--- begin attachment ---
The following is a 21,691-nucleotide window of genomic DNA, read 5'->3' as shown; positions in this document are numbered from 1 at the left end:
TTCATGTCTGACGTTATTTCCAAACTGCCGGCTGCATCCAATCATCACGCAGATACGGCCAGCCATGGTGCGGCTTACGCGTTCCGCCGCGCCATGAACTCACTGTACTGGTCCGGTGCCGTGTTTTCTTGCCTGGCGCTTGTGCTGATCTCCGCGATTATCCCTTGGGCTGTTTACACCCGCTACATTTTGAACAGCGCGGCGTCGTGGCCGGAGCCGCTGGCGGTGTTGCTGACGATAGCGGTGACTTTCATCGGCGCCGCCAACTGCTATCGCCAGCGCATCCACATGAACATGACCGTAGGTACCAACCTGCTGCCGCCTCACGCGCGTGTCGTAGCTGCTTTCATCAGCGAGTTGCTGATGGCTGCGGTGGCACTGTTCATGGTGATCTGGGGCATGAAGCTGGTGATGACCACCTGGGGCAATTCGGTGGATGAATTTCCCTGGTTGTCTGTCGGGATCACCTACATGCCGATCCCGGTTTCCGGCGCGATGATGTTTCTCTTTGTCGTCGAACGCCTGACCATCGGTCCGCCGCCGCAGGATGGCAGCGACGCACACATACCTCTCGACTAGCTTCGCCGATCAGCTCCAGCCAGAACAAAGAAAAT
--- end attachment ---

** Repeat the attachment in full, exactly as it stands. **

The following is a 21,691-nucleotide window of genomic DNA, read 5'->3' as shown; positions in this document are numbered from 1 at the left end:
TTCATGTCTGACGTTATTTCCAAACTGCCGGCTGCATCCAATCATCACGCAGATACGGCCAGCCATGGTGCGGCTTACGCGTTCCGCCGCGCCATGAACTCACTGTACTGGTCCGGTGCCGTGTTTTCTTGCCTGGCGCTTGTGCTGATCTCCGCGATTATCCCTTGGGCTGTTTACACCCGCTACATTTTGAACAGCGCGGCGTCGTGGCCGGAGCCGCTGGCGGTGTTGCTGACGATAGCGGTGACTTTCATCGGCGCCGCCAACTGCTATCGCCAGCGCATCCACATGAACATGACCGTAGGTACCAACCTGCTGCCGCCTCACGCGCGTGTCGTAGCTGCTTTCATCAGCGAGTTGCTGATGGCTGCGGTGGCACTGTTCATGGTGATCTGGGGCATGAAGCTGGTGATGACCACCTGGGGCAATTCGGTGGATGAATTTCCCTGGTTGTCTGTCGGGATCACCTACATGCCGATCCCGGTTTCCGGCGCGATGATGTTTCTCTTTGTCGTCGAACGCCTGACCATCGGTCCGCCGCCGCAGGATGGCAGCGACGCACACATACCTCTCGACTAGCTTCGCCGATCAGCTCCAGCCAGAACAAAGAAAAT